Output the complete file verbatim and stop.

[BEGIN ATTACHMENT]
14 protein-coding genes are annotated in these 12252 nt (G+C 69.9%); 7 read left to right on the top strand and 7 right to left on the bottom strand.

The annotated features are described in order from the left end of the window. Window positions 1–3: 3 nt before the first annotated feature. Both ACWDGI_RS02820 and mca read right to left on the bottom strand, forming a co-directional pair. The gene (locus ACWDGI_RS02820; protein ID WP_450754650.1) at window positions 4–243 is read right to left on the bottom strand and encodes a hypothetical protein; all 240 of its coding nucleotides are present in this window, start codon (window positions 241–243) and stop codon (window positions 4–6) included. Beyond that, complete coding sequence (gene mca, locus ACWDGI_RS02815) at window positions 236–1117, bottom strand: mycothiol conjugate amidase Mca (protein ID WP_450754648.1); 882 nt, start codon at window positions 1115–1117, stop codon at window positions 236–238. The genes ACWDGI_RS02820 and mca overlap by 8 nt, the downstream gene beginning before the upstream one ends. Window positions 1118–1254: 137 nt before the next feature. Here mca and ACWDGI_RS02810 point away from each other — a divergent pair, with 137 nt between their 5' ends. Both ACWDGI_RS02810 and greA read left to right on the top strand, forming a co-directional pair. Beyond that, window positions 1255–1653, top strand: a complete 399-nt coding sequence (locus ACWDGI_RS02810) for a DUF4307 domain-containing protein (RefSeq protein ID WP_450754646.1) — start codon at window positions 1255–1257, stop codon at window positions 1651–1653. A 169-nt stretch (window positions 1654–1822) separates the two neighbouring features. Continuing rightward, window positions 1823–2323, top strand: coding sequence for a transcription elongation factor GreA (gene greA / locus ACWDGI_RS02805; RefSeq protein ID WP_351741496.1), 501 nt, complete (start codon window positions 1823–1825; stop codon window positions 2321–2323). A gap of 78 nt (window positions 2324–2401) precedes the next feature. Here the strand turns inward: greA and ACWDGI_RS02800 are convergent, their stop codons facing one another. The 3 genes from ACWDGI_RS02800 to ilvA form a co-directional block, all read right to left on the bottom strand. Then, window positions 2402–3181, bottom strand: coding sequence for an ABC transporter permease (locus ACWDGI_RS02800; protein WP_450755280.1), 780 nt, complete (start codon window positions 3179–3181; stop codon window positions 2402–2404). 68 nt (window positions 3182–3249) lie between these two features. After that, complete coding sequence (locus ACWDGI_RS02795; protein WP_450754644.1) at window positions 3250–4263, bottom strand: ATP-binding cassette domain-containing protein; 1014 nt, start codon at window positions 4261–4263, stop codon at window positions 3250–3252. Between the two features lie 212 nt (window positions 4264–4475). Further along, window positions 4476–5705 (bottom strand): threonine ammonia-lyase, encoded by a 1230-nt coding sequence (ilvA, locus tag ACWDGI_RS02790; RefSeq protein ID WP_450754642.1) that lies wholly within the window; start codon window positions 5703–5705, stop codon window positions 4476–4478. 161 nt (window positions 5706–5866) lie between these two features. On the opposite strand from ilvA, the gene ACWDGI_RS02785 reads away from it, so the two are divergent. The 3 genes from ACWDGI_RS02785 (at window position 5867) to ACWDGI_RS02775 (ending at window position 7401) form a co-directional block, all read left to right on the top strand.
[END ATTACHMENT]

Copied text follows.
14 protein-coding genes are annotated in these 12252 nt (G+C 69.9%); 7 read left to right on the top strand and 7 right to left on the bottom strand.

The annotated features are described in order from the left end of the window. Window positions 1–3: 3 nt before the first annotated feature. Both ACWDGI_RS02820 and mca read right to left on the bottom strand, forming a co-directional pair. The gene (locus ACWDGI_RS02820; protein ID WP_450754650.1) at window positions 4–243 is read right to left on the bottom strand and encodes a hypothetical protein; all 240 of its coding nucleotides are present in this window, start codon (window positions 241–243) and stop codon (window positions 4–6) included. Beyond that, complete coding sequence (gene mca, locus ACWDGI_RS02815) at window positions 236–1117, bottom strand: mycothiol conjugate amidase Mca (protein ID WP_450754648.1); 882 nt, start codon at window positions 1115–1117, stop codon at window positions 236–238. The genes ACWDGI_RS02820 and mca overlap by 8 nt, the downstream gene beginning before the upstream one ends. Window positions 1118–1254: 137 nt before the next feature. Here mca and ACWDGI_RS02810 point away from each other — a divergent pair, with 137 nt between their 5' ends. Both ACWDGI_RS02810 and greA read left to right on the top strand, forming a co-directional pair. Beyond that, window positions 1255–1653, top strand: a complete 399-nt coding sequence (locus ACWDGI_RS02810) for a DUF4307 domain-containing protein (RefSeq protein ID WP_450754646.1) — start codon at window positions 1255–1257, stop codon at window positions 1651–1653. A 169-nt stretch (window positions 1654–1822) separates the two neighbouring features. Continuing rightward, window positions 1823–2323, top strand: coding sequence for a transcription elongation factor GreA (gene greA / locus ACWDGI_RS02805; RefSeq protein ID WP_351741496.1), 501 nt, complete (start codon window positions 1823–1825; stop codon window positions 2321–2323). A gap of 78 nt (window positions 2324–2401) precedes the next feature. Here the strand turns inward: greA and ACWDGI_RS02800 are convergent, their stop codons facing one another. The 3 genes from ACWDGI_RS02800 to ilvA form a co-directional block, all read right to left on the bottom strand. Then, window positions 2402–3181, bottom strand: coding sequence for an ABC transporter permease (locus ACWDGI_RS02800; protein WP_450755280.1), 780 nt, complete (start codon window positions 3179–3181; stop codon window positions 2402–2404). 68 nt (window positions 3182–3249) lie between these two features. After that, complete coding sequence (locus ACWDGI_RS02795; protein WP_450754644.1) at window positions 3250–4263, bottom strand: ATP-binding cassette domain-containing protein; 1014 nt, start codon at window positions 4261–4263, stop codon at window positions 3250–3252. Between the two features lie 212 nt (window positions 4264–4475). Further along, window positions 4476–5705 (bottom strand): threonine ammonia-lyase, encoded by a 1230-nt coding sequence (ilvA, locus tag ACWDGI_RS02790; RefSeq protein ID WP_450754642.1) that lies wholly within the window; start codon window positions 5703–5705, stop codon window positions 4476–4478. 161 nt (window positions 5706–5866) lie between these two features. On the opposite strand from ilvA, the gene ACWDGI_RS02785 reads away from it, so the two are divergent. The 3 genes from ACWDGI_RS02785 (at window position 5867) to ACWDGI_RS02775 (ending at window position 7401) form a co-directional block, all read left to right on the top strand.